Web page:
Such midweek practices are not feasible today. Nevertheless, we maintain a broad, if selective palette of hymns, mindful of the importance of allowing them (contrary to the wishes of Dr Goldsmith) to become familiar to a congregation which is not only constantly changing, but which is nowadays very international and diverse. Learning by rote has gone out of fashion. But there is value as well as virtue in instilling spiritual truths through the gentle but steady drip of the familiar, so that they enter more deeply into minds and memories. Familiarity doesn’t necessarily breed contempt: it can bring comfort and reassurance. In old age when memories are fragmenting, or in times of crisis or stress, remembrance of a hymn tune can become a moment of grace, conjuring up an association of words and feelings that refreshes us and enables us to pray. One hundred years ago The English Hymnal related to a culture that was English, that was Christian, and although not necessarily Anglican, was still familiar with and valued hymns. This is no longer the case, and it presents a fresh series of challenges to clergy and musicians alike. At St Mary’s, for example, if we are unmistakably Anglican, we are no longer unmistakably English.
Recently at Pentecost we celebrated our own version of the Acts of the Apostles narrative, inviting members of the congregation for whom English was not their first language simultaneously to say the Lord’s Prayer in their mother tongue. Twenty-two different languages emerged, including Icelandic, the African languages Twi and Fante, Greek, Russian and Lithuanian. Such a range of languages and cultures is absent in rural England, but is no longer unusual in our major cities. It is both exhilarating and challenging to minister in such contexts. The editors of The English Hymnal intended their book to be inclusive. The question is how to make that vision a reality for this generation, given the complexity and fragmented nature of British society, and the sheer diversity of the Church in England. It may be an impossible task. Time will tell.
As always, high ideals need to be matched by pastoral realism. What is possible musically in a parish is invariably determined by the quality of its leadership, and the willingness of clergy and musicians to work together. Without patronizing anyone, both have to be more modest than Percy Dearmer in their expectations about what is possible for the average congregation to sustain comfortably. Not least because increasingly (whether one likes it or not) being a regular and committed Anglican often means attending church every other week – certainly not twice on a Sunday plus a hymn and plainsong practice on a Friday night. Being realistic, however, does not mean opting for lowest-common-denominator worship. Nothing is solved by bad music, and the worth of some hymns only emerges the third time round. One can make too much of the need for accessibility. The trouble is, sometimes you only get one chance. It’s a case of getting the balance right. In this as in all things, we are talking about the art of the possible.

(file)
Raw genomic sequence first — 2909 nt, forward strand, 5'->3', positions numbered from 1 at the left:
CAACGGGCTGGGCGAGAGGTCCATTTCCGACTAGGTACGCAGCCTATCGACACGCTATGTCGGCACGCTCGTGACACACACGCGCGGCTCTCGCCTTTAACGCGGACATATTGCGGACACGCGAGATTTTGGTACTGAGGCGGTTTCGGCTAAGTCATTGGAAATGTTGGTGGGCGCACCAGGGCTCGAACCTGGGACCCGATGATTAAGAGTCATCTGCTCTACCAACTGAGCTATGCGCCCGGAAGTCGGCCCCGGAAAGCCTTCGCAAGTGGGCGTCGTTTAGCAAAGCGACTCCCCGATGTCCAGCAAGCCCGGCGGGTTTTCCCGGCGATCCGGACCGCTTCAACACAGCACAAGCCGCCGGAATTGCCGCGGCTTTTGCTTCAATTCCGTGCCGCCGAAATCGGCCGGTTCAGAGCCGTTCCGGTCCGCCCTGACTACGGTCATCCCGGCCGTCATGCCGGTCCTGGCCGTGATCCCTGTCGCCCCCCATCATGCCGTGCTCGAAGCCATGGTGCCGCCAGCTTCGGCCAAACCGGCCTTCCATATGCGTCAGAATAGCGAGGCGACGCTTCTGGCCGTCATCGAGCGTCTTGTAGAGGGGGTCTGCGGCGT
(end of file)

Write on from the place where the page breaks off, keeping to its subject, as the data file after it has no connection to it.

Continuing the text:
In 1906 the editors of The English Hymnal said that it would ‘stand or fall on its merits’. One hundred years on, as this volume of essays has revealed, the reason why it had such an impact on the worship of the Church of England (and beyond) was precisely because of its merits. We need to be loyal to our musical inheritance, but not in a narrow antiquarian way. Dearmer, Vaughan Williams and their fellow editors faced the challenge of their new century with enthusiasm, and we need to find the same energy and vision to do the same for ours. The Church is it not a support-group or a club, but the Body of Christ, a worshipping community witnessing to Christ and to the power of God to change lives. In every generation the Church needs good hymns and good music. ‘Prefer nothing to the love of Christ,’ wrote St Benedict; and it is the worship of God that must always claim the Church’s first priority. Only worship that is real permits others to be real. Only worship that looks outward to the needs of the world and consciously brings them before God in prayer can have space to welcome fellow pilgrims who may call upon by God by another name. Only worship that goes deep can sustain us in our journey to the gates of heaven. In the words of St Augustine:
How happy will be our shout of ‘Alleluia’ as we enter heaven. How carefree we will be, secure at last from being attacked, where no enemy lurks and where our friends do not die. In heaven praise is offered to God, but here on earth too. Here it is offered by anxious people, there by those who have been freed from anxiety. Here it is offered in hope, in heaven by those who enjoy the reality; here by pilgrims in transit, there by those who have reached their homeland. So my dear friends, let us sing ‘Alleluia’ even though we are not yet in enjoyment of our heavenly rest. In so doing we will sweeten our toil in this life. Let us sing as travellers do on a journey to keep up their spirits and help them keep on walking. Press on from good to better in this life. Sing up, my friends, and above all, keep on walking.
© Robert Atwell
This article was first published in Strengthen for Service: 100 Years of the English Hymnal 1906-2006, edited by Alan Luff, Canterbury Press, Norwich, 2005; © English Hymnal Company Ltd 2005; and is reproduced here with their permission.
Martin Shaw, Up to Now, London, 1929, p.100.
Percy Dearmer, reviewing the new edition of Hymns Ancient & Modern for the Commonwealth in 1904.
Martin Shaw, op. cit., p.101.
Quoted by Nan Dearmer, The Life of Percy Dearmer, London, 1941, p.164. No source given.
Shaw, op. cit., p.100.
Nan Dearmer, op. cit., p.178.
see The Penguin Book of Hymns, ed. Ian Bradley, London, 1990, p.301.
Percy Dearmer, Songs of Praise Discussed: A Handbook to the best-known hymns and to others recently introduced, Oxford, 1933, p.239.
Conrad Noel: An Autobiography, edited with foreword by Sidney Dark, London, 1945, p.80. Augustine, Sermon 256, 1, 3.